BWW Interviews: TSC Interviews Paul Kiernan

BWW Interviews: TSC Interviews Paul KiernanTennessee Shakespeare Company asked our actor playing Petruchio, Paul Kiernan, five questions now that he's been through the first week of rehearsal with us for The Taming of the Shrew.

Paul, you need to know before reading his responses, is one of the worst self-promoters in the history of theatre. His modesty is not false. His skill-set is rare. He is a big-hearted, collaborative actor; and he is a winsome clown of compassion. He artistically complicates things in the rehearsal process, and I always admire this genuine struggle. He makes productions better because of it, and he makes the rehearsal space come alive.

I should also say as pre-amble that Orlando Shakespeare Theatre is happily mentioned below. It is where Paul and I first worked together, and it was on this play. Most importantly, I should note it was Jim Helsinger who brought us together and who directed the show with heart and distinction. It has forever informed how I look at the play -- and for the better. That production featured so many outstanding artists on stage and off, including a revelatory Suzanne O'Donnell, the most successful man in show business Greg Wood, a young and gamesome Michael Daly, Mayor Mark Rector of Sanibel Island, and winning film star Lucy Deakins. Bob Phillips and Eric Haugen, who have since collaborated on designs for TSC, were also behind the clever look of the production.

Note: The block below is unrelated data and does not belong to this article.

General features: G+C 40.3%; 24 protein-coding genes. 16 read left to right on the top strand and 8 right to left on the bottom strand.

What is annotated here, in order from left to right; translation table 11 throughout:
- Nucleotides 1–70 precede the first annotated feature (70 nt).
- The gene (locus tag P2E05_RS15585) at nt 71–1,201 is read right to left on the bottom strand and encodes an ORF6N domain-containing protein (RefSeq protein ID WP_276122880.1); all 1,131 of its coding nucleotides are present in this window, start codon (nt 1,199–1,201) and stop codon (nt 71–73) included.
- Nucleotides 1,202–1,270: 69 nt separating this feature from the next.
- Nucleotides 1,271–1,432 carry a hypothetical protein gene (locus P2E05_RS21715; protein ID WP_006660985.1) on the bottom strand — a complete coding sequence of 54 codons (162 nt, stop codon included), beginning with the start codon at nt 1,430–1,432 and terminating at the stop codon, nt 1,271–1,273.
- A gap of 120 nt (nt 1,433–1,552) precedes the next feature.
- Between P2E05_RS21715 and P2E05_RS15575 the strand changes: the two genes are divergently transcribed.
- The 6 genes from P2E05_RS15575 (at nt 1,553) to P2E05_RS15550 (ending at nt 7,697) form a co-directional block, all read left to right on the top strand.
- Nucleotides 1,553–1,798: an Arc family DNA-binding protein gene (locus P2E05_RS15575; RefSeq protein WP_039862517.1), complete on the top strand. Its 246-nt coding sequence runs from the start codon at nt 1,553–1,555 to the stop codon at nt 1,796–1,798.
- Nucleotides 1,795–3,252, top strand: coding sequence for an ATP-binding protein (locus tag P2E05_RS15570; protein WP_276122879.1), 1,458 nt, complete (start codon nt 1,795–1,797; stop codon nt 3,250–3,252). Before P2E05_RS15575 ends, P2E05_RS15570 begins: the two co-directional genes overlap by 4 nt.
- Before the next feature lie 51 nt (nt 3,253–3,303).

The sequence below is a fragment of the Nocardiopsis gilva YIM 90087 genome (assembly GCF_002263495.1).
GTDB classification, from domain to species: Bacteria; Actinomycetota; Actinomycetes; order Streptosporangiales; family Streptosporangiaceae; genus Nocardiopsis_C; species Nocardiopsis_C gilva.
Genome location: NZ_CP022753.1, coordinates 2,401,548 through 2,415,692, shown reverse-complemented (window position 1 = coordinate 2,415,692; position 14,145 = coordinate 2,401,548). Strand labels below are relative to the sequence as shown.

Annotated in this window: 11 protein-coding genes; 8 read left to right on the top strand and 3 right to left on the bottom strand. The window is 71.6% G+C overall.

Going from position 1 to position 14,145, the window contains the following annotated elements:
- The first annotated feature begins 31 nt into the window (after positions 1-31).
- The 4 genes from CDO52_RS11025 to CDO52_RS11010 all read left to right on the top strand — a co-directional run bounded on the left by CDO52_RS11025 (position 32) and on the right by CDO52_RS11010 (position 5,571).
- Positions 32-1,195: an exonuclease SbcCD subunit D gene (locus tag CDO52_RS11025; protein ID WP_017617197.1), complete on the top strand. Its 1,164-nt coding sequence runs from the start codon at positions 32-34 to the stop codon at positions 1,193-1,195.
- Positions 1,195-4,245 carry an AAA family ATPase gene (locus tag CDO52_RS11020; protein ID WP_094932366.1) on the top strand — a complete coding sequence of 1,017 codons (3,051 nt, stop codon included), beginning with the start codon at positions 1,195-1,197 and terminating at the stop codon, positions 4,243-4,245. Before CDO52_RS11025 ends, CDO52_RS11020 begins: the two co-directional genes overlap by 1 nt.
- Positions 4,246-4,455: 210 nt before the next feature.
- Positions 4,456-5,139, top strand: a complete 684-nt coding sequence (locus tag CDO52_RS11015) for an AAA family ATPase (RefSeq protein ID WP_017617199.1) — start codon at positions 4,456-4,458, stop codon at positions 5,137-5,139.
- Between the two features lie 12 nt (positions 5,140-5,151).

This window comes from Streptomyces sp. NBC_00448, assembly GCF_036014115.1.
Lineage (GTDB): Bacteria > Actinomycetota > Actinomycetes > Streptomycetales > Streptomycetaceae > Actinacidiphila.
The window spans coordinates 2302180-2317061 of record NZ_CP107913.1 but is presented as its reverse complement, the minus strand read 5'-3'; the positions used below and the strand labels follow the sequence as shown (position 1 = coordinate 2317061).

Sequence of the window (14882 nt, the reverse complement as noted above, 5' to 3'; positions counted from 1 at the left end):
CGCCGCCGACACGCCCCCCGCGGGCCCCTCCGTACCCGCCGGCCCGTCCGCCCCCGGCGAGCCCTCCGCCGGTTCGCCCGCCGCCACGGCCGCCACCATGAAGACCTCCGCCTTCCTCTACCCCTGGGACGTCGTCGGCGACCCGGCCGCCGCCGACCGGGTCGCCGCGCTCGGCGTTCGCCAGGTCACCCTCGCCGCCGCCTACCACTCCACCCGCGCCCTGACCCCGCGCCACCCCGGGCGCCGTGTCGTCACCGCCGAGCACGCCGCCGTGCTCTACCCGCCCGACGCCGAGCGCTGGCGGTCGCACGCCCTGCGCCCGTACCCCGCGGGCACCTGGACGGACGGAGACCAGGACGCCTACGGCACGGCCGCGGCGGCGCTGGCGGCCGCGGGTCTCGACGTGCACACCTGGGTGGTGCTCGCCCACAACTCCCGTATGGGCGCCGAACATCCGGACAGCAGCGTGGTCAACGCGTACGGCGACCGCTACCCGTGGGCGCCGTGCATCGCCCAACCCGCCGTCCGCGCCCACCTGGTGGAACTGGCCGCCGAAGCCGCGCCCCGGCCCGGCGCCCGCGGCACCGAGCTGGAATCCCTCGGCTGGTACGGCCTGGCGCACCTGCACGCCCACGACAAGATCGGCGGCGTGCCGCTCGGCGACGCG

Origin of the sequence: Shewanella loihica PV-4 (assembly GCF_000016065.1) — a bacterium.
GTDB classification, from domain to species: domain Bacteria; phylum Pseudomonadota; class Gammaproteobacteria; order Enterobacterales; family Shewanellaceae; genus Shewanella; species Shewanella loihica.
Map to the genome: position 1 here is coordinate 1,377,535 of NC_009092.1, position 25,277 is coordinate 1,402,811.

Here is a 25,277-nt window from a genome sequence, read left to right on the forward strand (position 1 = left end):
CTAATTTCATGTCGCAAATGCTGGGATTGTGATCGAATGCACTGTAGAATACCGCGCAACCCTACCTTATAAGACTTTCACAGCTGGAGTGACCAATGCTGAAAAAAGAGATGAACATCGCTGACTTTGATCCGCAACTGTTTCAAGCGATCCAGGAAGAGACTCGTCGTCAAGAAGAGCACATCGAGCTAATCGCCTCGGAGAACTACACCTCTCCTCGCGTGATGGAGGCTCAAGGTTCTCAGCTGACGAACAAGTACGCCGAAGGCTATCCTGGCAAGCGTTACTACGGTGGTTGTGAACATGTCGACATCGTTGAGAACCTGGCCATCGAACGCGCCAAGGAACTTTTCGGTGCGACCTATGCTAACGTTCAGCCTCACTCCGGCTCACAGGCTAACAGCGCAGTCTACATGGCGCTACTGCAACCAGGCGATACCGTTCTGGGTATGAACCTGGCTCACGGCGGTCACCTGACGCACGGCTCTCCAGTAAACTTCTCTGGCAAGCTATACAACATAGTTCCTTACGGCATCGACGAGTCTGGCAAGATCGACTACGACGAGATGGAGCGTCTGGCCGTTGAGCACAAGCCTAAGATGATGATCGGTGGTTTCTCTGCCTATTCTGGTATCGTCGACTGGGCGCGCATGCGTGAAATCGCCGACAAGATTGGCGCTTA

That was 1995. Since that time, Jim has become, and remains, the Artistic Director of OST, and he is one of the most successful A.D.s in the United States - uncanny in both his artistic and managerial prowess. If you vacation to Orlando, please do yourself and your family a favor by taking in one of his productions.

Here are five questions with our Petruchio, Paul Kiernan:

TSC: How is rehearsal going for you, Paul?

PK: Well, we ran the first act tonight. We sat in a circle and we jumped up and we said the words and we did the entire first act on the first day of the second week of rehearsal. It was amazing. I was so deeply humbled and impressed by the cast. I am trying my best to find my way around this character that, admittedly, is not a character that I would normally be cast in, and I believe I am pushing myself and jumping into the fray. Some days it feels like I am way out to sea and then, I find a moment, a line, a blip that tells me, okay, perhaps this is the right direction and then, I feel like I have a hand hold. I am so enjoying this process, the way the director has us working. The amount of improvisation, the amount of work off text, has been a luxury. Yet, more than that, I am seeing how necessary the work is and how quickly and deeply it is feeding the text for me and the character work.

TSC: Has anything surprised you yet?

PK: Dan McCleary. I worked with Dan many years ago as an actor. I did four shows with him as an actor but, I have never worked with him as a director before. Now, Dan is, as I have clear memories, a formidable, clear, passionate, deeply brilliant actor. I shall never forget his Richard III. However, being a good actor does not mean you know how to direct. Those are two completely different skill sets. Many actors cannot direct and many directors should not act. Coming into this process I was curious how Dan would be at the helm of this show. Well, I am, not surprised, but rather so happy to find that he is just as skilled, just as passionate as a director as he is an actor. He is clear, he is supportive, he knows the text inside out and, above all, he understands how to talk to actors and give us exactly what we need.